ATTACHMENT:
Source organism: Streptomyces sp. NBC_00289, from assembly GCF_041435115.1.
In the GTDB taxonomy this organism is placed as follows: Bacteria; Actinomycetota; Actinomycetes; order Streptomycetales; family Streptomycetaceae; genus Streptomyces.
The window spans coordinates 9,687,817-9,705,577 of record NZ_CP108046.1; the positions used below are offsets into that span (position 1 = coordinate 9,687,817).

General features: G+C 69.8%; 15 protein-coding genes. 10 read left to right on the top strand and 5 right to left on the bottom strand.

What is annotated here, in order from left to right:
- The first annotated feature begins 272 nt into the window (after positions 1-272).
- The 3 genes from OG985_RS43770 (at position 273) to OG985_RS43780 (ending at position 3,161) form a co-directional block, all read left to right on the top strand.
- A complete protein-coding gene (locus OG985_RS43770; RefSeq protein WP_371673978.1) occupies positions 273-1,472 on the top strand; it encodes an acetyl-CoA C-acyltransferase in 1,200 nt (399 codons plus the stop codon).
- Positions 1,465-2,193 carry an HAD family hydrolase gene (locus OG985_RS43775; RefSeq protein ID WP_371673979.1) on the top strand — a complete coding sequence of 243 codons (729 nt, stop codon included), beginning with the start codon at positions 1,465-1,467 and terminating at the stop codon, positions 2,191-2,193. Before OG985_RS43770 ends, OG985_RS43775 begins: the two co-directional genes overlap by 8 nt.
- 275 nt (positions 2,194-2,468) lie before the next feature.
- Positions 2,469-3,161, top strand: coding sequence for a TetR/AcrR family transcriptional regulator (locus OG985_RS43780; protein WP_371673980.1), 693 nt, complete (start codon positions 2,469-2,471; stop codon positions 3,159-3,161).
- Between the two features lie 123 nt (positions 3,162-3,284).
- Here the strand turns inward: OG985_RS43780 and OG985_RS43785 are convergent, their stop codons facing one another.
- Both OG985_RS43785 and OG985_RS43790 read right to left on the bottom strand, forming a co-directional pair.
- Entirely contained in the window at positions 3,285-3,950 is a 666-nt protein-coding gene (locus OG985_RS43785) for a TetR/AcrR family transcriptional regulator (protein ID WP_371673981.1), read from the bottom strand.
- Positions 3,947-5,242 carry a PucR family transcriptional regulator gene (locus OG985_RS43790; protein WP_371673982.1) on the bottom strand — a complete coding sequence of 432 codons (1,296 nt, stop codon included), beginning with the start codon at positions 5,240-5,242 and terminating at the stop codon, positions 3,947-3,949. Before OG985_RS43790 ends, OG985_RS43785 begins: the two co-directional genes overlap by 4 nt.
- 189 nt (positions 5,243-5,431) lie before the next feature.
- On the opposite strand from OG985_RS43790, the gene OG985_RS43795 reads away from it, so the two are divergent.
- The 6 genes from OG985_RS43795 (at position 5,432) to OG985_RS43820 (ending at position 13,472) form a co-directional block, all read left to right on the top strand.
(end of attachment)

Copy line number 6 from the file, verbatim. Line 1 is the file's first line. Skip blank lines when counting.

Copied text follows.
- The first annotated feature begins 272 nt into the window (after positions 1-272).